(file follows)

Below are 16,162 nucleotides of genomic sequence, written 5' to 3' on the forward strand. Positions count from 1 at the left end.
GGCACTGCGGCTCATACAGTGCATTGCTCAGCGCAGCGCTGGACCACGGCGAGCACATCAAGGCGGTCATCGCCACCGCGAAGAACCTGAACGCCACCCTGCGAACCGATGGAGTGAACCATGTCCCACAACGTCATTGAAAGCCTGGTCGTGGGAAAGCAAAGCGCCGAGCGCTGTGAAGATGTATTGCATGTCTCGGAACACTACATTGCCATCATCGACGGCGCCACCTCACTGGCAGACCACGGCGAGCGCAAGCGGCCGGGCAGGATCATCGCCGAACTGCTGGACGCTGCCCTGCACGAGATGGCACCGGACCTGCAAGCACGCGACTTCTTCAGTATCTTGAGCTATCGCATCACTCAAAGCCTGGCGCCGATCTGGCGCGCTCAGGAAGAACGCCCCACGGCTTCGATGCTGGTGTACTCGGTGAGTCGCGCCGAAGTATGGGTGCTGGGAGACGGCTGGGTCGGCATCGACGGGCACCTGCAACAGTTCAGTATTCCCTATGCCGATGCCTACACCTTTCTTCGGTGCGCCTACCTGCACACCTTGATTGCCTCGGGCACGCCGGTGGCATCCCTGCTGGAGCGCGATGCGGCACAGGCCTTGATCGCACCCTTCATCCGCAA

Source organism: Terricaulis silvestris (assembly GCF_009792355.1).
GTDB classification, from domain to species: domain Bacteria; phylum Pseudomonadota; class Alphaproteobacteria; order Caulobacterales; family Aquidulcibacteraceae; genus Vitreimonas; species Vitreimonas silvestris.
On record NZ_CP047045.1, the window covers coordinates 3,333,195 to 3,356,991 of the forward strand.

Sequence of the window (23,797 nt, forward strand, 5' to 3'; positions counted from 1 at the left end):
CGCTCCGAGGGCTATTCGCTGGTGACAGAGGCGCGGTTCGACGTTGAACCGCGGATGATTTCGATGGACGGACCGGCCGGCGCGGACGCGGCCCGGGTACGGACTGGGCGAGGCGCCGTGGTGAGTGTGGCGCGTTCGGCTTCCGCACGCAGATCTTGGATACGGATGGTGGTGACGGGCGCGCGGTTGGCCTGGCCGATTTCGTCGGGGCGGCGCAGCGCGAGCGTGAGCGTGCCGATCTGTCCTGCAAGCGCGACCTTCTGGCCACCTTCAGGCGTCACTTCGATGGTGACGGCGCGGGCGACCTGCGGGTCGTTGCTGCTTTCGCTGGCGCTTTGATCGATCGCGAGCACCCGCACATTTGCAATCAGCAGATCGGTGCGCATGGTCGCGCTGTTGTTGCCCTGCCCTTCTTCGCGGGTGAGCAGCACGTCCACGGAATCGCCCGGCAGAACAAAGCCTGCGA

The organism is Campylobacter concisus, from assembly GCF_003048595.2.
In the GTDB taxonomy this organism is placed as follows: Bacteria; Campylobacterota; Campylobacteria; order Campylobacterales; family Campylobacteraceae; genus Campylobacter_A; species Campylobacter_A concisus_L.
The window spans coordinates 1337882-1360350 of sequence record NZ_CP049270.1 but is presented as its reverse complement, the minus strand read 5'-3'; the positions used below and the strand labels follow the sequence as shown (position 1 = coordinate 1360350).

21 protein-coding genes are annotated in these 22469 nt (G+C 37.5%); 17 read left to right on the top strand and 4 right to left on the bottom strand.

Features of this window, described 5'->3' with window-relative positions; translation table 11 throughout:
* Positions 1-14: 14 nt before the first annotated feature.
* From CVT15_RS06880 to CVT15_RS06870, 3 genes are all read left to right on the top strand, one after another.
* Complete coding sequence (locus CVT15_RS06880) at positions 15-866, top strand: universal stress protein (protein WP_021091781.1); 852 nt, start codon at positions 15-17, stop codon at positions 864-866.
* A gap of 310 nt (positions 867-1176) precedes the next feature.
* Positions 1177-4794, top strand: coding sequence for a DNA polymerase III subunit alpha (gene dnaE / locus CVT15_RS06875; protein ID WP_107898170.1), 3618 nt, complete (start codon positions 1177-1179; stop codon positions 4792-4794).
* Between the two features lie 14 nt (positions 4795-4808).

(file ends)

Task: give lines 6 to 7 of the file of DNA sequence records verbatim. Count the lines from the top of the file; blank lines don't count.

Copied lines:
Sequence of the window (23,797 nt, forward strand, 5' to 3'; positions counted from 1 at the left end):
CGCTCCGAGGGCTATTCGCTGGTGACAGAGGCGCGGTTCGACGTTGAACCGCGGATGATTTCGATGGACGGACCGGCCGGCGCGGACGCGGCCCGGGTACGGACTGGGCGAGGCGCCGTGGTGAGTGTGGCGCGTTCGGCTTCCGCACGCAGATCTTGGATACGGATGGTGGTGACGGGCGCGCGGTTGGCCTGGCCGATTTCGTCGGGGCGGCGCAGCGCGAGCGTGAGCGTGCCGATCTGTCCTGCAAGCGCGACCTTCTGGCCACCTTCAGGCGTCACTTCGATGGTGACGGCGCGGGCGACCTGCGGGTCGTTGCTGCTTTCGCTGGCGCTTTGATCGATCGCGAGCACCCGCACATTTGCAATCAGCAGATCGGTGCGCATGGTCGCGCTGTTGTTGCCCTGCCCTTCTTCGCGGGTGAGCAGCACGTCCACGGAATCGCCCGGCAGAACAAAGCCTGCGA